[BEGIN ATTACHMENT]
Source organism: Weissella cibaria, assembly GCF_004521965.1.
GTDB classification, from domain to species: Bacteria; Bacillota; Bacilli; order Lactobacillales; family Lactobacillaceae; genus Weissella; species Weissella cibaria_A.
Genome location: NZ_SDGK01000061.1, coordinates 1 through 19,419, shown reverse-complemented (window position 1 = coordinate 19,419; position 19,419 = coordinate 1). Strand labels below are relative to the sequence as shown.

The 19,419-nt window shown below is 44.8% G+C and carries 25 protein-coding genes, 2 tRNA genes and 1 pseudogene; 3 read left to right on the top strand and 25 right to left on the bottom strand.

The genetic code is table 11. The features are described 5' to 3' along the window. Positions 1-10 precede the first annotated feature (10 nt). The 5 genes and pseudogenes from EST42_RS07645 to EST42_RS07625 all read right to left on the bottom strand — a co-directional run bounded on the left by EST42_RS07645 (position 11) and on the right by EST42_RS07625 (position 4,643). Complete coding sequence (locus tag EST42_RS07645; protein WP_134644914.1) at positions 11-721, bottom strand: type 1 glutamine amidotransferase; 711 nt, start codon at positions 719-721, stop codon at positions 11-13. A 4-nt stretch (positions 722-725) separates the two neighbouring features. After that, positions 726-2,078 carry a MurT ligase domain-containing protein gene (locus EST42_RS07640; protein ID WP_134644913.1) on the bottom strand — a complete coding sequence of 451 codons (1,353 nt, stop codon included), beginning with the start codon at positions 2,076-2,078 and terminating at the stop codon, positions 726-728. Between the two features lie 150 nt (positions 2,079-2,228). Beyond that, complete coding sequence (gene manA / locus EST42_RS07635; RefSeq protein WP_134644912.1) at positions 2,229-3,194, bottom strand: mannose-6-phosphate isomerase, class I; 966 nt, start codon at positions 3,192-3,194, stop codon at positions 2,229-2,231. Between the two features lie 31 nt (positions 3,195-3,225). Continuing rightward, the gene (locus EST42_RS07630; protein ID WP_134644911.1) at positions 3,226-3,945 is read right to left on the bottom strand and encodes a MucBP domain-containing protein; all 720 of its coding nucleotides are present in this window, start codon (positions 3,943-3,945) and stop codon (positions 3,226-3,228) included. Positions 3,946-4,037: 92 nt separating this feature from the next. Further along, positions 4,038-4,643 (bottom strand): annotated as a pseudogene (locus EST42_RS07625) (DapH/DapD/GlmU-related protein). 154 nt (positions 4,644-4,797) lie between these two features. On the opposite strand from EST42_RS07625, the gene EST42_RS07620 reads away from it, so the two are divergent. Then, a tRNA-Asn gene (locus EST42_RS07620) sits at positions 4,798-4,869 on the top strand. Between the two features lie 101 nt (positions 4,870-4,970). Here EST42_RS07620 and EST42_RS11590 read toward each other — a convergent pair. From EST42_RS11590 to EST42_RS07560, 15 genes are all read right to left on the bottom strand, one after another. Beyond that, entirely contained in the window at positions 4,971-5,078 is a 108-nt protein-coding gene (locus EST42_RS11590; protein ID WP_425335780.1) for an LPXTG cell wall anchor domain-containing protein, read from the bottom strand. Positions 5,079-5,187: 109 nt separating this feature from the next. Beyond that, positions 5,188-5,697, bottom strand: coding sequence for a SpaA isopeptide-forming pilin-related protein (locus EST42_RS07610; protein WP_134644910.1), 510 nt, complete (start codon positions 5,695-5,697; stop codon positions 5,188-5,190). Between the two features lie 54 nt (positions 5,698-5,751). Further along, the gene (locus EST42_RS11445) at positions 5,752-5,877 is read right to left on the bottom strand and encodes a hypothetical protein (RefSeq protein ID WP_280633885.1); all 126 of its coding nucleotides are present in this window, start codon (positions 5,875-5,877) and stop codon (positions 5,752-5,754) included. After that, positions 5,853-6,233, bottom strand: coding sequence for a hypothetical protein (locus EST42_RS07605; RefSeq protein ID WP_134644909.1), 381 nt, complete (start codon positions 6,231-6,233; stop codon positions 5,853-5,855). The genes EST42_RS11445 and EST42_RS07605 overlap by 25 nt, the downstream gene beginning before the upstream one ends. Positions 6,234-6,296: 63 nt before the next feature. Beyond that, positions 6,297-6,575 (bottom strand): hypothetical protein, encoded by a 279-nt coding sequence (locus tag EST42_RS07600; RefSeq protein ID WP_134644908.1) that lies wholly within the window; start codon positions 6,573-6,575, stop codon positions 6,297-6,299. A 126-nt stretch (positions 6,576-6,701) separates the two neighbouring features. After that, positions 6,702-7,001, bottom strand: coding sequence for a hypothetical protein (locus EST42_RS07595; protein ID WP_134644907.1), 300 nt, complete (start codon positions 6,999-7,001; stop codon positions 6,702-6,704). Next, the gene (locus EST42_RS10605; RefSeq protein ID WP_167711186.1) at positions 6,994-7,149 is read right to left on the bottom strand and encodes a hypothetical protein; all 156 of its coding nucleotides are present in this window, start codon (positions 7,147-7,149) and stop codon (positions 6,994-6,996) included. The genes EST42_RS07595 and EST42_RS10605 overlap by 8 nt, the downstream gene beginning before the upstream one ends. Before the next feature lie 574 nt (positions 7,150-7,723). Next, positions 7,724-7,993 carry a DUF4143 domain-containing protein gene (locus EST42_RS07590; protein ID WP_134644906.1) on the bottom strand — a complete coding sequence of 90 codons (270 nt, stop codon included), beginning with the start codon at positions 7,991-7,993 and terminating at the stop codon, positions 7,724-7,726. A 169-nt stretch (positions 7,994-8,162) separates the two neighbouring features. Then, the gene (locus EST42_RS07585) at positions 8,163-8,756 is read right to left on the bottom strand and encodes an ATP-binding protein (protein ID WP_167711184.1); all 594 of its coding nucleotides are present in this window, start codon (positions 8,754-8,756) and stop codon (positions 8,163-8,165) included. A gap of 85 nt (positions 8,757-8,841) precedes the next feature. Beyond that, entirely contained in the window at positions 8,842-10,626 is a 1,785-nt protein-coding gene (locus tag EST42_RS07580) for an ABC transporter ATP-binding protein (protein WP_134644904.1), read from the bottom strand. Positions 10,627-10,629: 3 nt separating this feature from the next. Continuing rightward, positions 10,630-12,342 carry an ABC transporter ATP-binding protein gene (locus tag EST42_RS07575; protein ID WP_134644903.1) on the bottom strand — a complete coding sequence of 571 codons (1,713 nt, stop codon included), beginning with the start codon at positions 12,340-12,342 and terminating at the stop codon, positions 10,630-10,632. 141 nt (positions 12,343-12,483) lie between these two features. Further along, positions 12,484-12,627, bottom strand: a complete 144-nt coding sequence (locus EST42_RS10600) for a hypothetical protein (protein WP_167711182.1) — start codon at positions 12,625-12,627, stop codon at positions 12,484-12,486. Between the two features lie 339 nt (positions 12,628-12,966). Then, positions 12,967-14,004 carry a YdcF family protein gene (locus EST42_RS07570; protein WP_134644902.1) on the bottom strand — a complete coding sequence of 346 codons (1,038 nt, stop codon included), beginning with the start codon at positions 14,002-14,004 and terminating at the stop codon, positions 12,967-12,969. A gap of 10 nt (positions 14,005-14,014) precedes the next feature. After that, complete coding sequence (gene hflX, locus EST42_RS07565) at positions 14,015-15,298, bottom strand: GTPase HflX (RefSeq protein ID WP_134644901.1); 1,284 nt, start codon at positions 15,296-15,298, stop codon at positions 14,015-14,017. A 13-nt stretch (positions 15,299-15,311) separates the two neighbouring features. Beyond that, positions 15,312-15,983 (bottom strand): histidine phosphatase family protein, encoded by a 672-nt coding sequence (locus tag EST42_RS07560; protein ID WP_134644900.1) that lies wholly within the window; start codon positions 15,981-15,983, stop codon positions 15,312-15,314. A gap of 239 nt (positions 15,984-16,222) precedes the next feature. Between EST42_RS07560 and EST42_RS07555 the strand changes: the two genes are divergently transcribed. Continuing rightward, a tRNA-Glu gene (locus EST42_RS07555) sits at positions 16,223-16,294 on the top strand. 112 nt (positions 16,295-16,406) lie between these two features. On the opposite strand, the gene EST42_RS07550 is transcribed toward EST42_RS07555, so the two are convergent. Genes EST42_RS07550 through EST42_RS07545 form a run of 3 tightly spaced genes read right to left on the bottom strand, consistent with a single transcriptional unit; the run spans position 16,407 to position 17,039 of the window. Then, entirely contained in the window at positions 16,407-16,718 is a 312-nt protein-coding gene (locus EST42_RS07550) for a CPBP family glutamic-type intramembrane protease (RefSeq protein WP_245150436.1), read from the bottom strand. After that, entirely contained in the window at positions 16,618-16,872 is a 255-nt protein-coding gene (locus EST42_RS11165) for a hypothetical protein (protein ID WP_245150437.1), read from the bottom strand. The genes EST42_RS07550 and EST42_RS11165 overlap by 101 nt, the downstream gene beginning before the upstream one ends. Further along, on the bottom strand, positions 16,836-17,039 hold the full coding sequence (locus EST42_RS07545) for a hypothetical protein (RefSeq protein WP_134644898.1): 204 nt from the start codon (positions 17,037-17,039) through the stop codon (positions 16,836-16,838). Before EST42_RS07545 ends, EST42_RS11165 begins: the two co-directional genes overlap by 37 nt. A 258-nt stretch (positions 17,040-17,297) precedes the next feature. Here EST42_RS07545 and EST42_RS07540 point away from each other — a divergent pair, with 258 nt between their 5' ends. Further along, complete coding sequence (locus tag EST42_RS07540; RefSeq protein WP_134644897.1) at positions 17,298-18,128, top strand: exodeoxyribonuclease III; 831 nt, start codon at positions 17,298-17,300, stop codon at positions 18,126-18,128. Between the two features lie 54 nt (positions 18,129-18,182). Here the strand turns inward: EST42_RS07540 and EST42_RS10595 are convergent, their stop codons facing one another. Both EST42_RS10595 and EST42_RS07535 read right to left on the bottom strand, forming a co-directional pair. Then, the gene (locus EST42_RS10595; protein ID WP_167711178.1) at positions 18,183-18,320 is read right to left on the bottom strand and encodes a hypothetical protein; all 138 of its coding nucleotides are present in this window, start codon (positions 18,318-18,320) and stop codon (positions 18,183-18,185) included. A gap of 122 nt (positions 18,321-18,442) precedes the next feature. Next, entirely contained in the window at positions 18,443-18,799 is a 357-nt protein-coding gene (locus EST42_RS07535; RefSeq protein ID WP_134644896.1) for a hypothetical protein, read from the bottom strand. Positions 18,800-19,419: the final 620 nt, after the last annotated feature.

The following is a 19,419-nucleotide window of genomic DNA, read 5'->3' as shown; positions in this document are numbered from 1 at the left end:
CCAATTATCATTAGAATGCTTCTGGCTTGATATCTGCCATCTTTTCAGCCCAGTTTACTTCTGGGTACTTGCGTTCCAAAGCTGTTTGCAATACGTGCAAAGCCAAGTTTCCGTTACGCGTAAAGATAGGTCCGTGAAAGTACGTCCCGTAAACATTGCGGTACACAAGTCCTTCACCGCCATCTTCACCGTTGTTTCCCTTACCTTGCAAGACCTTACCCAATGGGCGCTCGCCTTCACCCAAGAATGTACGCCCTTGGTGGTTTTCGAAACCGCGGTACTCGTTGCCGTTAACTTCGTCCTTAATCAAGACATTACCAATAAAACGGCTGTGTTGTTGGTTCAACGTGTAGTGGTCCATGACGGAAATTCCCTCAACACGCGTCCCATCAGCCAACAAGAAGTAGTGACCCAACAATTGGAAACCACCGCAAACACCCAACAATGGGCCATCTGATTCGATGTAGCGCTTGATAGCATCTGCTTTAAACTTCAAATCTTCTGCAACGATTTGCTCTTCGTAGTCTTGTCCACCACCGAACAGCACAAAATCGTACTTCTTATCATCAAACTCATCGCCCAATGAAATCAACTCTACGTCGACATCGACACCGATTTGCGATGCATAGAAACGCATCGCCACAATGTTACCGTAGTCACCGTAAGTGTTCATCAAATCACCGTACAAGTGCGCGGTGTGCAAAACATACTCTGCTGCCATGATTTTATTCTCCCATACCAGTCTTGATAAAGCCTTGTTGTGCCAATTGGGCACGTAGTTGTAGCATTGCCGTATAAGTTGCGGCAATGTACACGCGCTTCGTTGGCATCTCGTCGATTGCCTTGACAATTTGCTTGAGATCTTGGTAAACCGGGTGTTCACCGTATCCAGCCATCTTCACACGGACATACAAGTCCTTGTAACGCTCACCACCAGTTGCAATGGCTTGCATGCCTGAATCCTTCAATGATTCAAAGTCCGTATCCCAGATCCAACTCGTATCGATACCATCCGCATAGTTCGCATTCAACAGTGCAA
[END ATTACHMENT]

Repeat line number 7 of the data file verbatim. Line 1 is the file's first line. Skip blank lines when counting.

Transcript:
CCAATTATCATTAGAATGCTTCTGGCTTGATATCTGCCATCTTTTCAGCCCAGTTTACTTCTGGGTACTTGCGTTCCAAAGCTGTTTGCAATACGTGCAAAGCCAAGTTTCCGTTACGCGTAAAGATAGGTCCGTGAAAGTACGTCCCGTAAACATTGCGGTACACAAGTCCTTCACCGCCATCTTCACCGTTGTTTCCCTTACCTTGCAAGACCTTACCCAATGGGCGCTCGCCTTCACCCAAGAATGTACGCCCTTGGTGGTTTTCGAAACCGCGGTACTCGTTGCCGTTAACTTCGTCCTTAATCAAGACATTACCAATAAAACGGCTGTGTTGTTGGTTCAACGTGTAGTGGTCCATGACGGAAATTCCCTCAACACGCGTCCCATCAGCCAACAAGAAGTAGTGACCCAACAATTGGAAACCACCGCAAACACCCAACAATGGGCCATCTGATTCGATGTAGCGCTTGATAGCATCTGCTTTAAACTTCAAATCTTCTGCAACGATTTGCTCTTCGTAGTCTTGTCCACCACCGAACAGCACAAAATCGTACTTCTTATCATCAAACTCATCGCCCAATGAAATCAACTCTACGTCGACATCGACACCGATTTGCGATGCATAGAAACGCATCGCCACAATGTTACCGTAGTCACCGTAAGTGTTCATCAAATCACCGTACAAGTGCGCGGTGTGCAAAACATACTCTGCTGCCATGATTTTATTCTCCCATACCAGTCTTGATAAAGCCTTGTTGTGCCAATTGGGCACGTAGTTGTAGCATTGCCGTATAAGTTGCGGCAATGTACACGCGCTTCGTTGGCATCTCGTCGATTGCCTTGACAATTTGCTTGAGATCTTGGTAAACCGGGTGTTCACCGTATCCAGCCATCTTCACACGGACATACAAGTCCTTGTAACGCTCACCACCAGTTGCAATGGCTTGCATGCCTGAATCCTTCAATGATTCAAAGTCCGTATCCCAGATCCAACTCGTATCGATACCATCCGCATAGTTCGCATTCAACAGTGCAA